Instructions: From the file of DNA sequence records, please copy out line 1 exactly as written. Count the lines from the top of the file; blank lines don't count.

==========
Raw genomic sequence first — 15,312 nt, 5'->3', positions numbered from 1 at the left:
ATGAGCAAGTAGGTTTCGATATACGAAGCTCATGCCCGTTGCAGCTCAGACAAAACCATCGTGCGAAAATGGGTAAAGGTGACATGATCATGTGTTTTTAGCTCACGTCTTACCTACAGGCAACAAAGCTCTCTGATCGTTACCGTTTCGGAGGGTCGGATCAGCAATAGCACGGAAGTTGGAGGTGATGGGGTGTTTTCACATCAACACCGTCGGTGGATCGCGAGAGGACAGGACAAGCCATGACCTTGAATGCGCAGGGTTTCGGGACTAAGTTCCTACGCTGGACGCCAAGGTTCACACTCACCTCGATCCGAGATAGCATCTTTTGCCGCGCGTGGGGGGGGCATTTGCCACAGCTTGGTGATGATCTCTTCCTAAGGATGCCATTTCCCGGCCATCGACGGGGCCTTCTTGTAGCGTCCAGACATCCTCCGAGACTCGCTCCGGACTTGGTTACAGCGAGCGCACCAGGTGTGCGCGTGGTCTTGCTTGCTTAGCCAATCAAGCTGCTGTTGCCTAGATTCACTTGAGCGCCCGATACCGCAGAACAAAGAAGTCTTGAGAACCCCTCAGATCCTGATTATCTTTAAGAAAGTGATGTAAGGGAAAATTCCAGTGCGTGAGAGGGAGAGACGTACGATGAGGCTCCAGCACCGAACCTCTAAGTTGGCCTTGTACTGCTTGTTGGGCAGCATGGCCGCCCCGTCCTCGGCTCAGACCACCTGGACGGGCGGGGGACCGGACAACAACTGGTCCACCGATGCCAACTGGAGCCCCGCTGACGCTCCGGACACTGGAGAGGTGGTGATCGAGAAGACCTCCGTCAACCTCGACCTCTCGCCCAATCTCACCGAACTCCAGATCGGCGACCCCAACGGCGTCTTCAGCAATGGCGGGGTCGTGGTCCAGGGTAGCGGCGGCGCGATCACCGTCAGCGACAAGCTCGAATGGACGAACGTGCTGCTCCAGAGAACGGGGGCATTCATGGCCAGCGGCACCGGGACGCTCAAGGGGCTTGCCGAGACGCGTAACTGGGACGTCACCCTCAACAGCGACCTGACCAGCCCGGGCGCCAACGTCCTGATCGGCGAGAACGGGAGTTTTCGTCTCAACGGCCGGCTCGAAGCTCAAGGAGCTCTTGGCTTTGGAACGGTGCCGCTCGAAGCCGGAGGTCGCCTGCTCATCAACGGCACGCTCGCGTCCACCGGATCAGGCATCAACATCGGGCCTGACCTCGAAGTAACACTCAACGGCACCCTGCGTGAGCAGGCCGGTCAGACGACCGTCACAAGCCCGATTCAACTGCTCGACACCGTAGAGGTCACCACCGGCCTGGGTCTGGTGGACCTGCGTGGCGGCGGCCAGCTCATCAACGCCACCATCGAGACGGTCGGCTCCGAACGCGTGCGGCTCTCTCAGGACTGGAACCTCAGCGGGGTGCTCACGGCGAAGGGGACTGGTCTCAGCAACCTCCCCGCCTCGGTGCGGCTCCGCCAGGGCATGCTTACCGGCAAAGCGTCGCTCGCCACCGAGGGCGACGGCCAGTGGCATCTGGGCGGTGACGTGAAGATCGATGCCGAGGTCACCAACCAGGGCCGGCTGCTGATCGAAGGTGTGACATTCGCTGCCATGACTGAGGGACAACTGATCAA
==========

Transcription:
Raw genomic sequence first — 15,312 nt, 5'->3', positions numbered from 1 at the left: